In a recent meeting, I was asked: “What are the common questions that people ask about Model-Based Design?” With some reflection, I came up with these four questions and answers.
What are the benefits of adopting Model-Based Design?
The financial benefits?
This question, which generally comes from management is straight forward. Do we see a financial benefit (ROI) from adopting? If so how long before we see these benefits? The answer, of course, depends on the starting point of the group, however, the following link provides a good overview on estimating ROI for the adoption process. The timeline for realizing benefits is generally 6 months to start seeing the ROI. Full adoption and full realization occur between 2 ~ 4 years after the start of the project.
The process benefits?
This is, more often than not, a defensive question. There is, understandably, a reluctance to change existing processes if they are working. Because of this, the answer addresses the common problem that existing traditional hand coding environments, errors introduced at the handoffs points between researchers to developers to test engineers to system engineers to… As discussed in earlier blog posts, one of the fundamental aspects of Model-Based Design is the use of a model as the single development environment throughout the full development process.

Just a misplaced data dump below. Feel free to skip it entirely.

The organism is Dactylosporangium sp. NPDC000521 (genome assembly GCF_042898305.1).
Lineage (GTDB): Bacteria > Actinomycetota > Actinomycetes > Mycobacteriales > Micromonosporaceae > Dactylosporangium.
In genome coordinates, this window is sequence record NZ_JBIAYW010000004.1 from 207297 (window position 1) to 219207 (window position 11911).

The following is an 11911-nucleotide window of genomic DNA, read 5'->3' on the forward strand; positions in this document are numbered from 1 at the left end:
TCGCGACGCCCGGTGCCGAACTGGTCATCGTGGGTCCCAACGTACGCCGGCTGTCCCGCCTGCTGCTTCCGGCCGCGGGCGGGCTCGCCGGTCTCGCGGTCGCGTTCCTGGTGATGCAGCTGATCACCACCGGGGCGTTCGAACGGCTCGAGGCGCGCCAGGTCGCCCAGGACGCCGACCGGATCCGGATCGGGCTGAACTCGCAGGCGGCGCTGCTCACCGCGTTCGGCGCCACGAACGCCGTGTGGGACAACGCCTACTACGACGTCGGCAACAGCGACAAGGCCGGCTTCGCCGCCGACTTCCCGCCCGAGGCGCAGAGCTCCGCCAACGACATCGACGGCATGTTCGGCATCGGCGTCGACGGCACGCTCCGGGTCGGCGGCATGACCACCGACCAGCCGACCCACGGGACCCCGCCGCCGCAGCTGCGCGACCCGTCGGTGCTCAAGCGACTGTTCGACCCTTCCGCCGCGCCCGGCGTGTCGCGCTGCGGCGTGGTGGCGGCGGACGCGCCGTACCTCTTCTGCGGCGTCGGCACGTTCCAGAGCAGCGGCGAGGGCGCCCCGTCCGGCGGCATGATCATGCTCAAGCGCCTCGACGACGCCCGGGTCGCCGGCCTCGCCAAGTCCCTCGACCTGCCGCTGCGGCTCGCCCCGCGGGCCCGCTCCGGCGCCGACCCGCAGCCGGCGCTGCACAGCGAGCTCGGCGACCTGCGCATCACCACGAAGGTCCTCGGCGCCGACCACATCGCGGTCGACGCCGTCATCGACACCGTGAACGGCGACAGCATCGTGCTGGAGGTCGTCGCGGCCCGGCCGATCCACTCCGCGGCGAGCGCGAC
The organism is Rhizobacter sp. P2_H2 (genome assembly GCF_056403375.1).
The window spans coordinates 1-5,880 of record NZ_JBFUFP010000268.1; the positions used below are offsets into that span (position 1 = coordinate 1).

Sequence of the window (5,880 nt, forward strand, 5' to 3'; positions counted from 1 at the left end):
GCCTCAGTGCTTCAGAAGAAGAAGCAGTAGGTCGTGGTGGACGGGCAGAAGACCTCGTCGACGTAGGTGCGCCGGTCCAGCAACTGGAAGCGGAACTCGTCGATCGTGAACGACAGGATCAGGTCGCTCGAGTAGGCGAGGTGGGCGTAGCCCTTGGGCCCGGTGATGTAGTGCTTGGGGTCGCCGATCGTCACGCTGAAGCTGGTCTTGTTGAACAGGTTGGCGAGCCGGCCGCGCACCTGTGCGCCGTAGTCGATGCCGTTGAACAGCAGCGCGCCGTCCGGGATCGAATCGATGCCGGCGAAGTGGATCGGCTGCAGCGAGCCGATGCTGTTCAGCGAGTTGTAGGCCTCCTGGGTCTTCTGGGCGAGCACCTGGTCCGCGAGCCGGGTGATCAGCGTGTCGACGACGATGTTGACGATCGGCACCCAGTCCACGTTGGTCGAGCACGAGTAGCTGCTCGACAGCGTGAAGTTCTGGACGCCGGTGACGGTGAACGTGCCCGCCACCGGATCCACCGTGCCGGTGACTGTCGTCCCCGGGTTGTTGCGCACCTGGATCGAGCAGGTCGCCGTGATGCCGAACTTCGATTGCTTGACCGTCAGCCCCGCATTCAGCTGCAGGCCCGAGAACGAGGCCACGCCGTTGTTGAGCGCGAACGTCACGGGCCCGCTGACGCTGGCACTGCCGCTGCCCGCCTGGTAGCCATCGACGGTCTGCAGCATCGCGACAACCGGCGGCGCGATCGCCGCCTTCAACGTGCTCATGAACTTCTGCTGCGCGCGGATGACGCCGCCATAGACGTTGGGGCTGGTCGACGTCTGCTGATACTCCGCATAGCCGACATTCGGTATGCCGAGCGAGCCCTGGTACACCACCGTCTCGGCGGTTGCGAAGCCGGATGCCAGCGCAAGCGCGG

I have a technical question…
How do I reuse all these existing…
For most companies, there is a significant investment in existing infrastructure. Therefore, it is a high priority task to figure out how existing software objects. First, as talked about in these blogs much of the existing software development infrastructure can and should be reused with some modification and extensions.
Second, there is the perennial engineering advice: “If it ain’t broke don’t fix it.” One of the earliest tasks in adopting Model-Based Design is identifying the parts of the existing software infrastructure that is
- Well partitioned and encapsulated
- Reflects and maps to the requirements
- Has good test coverage
Once those have been identified, leave them alone. For other software objects, they can either be recreated or they can be incorporated into the Model-Based Design environment depending on their level of “completeness.”
How can it ever be as good as what Sally does?
Sally, or Bob, depending on the day I am speaking, is the local guru. They are the person who produces the best code, tests, or system architecture following a traditional design practice.
The short answer that I give is this: no automation process, for a single task, can match a highly experienced developer. However, there is a limit to how many Sallys/Bobs that exist in an organization and the automation software produces code that is on par with an average developer for single tasks. Further, due to the optimizations that are possible for an automated methodology, it can find optimizations that humans have difficulty in finding.
There is another aspect to this; has anyone asked Bob and Sally if they would like to be working on higher level tasks? Frequently these people could accomplish even more if they were not down in the “guts”